New study reveals positive impacts of Flash blood glucose monitoring on blood sugar and quality of life

While Flash was found to be slightly more expensive than finger-pricking over a lifetime, it was shown to be highly cost-effective. This is because Flash was predicted to help people with type 1 diabetes stay healthier for longer, meaning the extra costs to the NHS would be justified.

Type 1 diabetes is a serious and life-long condition. Close monitoring of blood glucose levels is an essential – but often disruptive – part of daily life for people living with it in order to avoid complications.

Flash involves a small sensor that sits just underneath the skin and continuously measures glucose in the fluid that surrounds the body’s cells. To get a reading, you can painlessly swipe a reader or smartphone over the sensor to see what blood glucose levels are doing minute by minute. The device will also alert people when their levels are going too low or too high.

Flash glucose monitoring technology was first made available through the NHS in 2017. Currently, about half of people living with type 1 diabetes are prescribed Flash on the NHS. At the end of 2021, the National Institute of Health and Care Excellence consulted on new guidelines which proposed recommending Flash for all people with type 1 diabetes.

Dr Elizabeth Robertson, Director of Research at Diabetes UK, which funded the study, said:

“We want as many people as possible to have access to innovative diabetes technologies. This study confirms the radical improvements Flash can bring to the lives of people living with type 1 diabetes, helping                them to reduce their blood glucose levels – protecting against short and long-term diabetes complications – and removing some of the relentless burden of managing the condition.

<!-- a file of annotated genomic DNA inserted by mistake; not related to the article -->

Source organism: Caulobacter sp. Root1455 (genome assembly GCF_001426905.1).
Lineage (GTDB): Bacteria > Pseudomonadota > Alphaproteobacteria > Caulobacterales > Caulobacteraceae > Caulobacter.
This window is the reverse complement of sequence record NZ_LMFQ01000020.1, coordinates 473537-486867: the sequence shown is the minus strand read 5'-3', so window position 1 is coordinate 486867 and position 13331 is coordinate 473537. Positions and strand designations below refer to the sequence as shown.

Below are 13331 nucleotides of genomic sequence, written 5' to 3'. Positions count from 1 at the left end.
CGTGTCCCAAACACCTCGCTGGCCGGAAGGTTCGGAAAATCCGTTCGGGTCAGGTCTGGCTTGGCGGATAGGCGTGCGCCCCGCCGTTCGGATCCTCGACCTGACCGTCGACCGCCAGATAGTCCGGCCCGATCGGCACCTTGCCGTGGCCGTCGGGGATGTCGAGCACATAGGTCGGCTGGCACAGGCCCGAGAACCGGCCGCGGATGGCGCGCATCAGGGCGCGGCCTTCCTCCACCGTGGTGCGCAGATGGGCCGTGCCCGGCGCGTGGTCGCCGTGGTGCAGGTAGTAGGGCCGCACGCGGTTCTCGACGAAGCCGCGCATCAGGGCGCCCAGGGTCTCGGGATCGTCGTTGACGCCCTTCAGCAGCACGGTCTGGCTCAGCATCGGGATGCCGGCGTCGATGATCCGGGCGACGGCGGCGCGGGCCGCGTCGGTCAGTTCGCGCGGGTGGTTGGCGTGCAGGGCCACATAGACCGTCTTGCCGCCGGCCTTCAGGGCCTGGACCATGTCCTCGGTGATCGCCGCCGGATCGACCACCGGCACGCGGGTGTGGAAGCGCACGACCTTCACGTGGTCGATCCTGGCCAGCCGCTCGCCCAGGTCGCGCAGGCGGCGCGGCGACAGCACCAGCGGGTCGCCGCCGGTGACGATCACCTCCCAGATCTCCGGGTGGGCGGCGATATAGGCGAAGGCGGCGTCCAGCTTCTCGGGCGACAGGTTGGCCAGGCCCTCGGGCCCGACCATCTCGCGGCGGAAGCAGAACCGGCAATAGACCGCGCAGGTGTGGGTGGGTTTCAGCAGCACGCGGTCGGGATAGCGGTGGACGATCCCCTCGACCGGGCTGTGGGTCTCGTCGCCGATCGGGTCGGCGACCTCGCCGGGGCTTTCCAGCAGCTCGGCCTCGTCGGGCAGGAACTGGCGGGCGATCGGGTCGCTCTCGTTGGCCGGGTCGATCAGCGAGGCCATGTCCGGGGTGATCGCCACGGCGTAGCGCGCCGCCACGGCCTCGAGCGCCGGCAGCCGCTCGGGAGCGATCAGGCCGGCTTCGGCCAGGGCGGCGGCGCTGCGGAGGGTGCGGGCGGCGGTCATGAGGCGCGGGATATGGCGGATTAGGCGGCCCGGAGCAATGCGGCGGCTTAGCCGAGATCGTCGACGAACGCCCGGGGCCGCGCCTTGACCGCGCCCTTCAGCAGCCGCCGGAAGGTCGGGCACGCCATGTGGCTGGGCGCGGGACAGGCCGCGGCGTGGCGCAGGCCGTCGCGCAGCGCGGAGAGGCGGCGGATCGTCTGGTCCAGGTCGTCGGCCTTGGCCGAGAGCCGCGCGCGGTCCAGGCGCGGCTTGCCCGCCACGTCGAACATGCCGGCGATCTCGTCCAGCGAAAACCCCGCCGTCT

“By demonstrating the benefits to people living with type 1 diabetes and the value for money to the NHS – which currently spends 10% of its budget on diabetes care – we hope these results encourage healthcare professionals and people with type 1 diabetes to consider flash glucose monitoring as a cost-effective and life-improving intervention.”

Dr Lalantha Leelarathna, Diabetes UK-funded researcher at University of Manchester, said:

Ability to monitor glucose without painful finger-sticks is life-changing for many people living with type 1 diabetes. With the use of second-generation Flash technology, we found significant improvements in average glucose levels and a reduction in both high and low glucose levels, helping people to spend more time with normal glucose levels thereby reducing their risk of long-term diabetes related complications. This intervention was highly cost-effective and led to high level of treatment satisfaction. We call for universal funding of this life changing technology for all people living with type 1 diabetes.”

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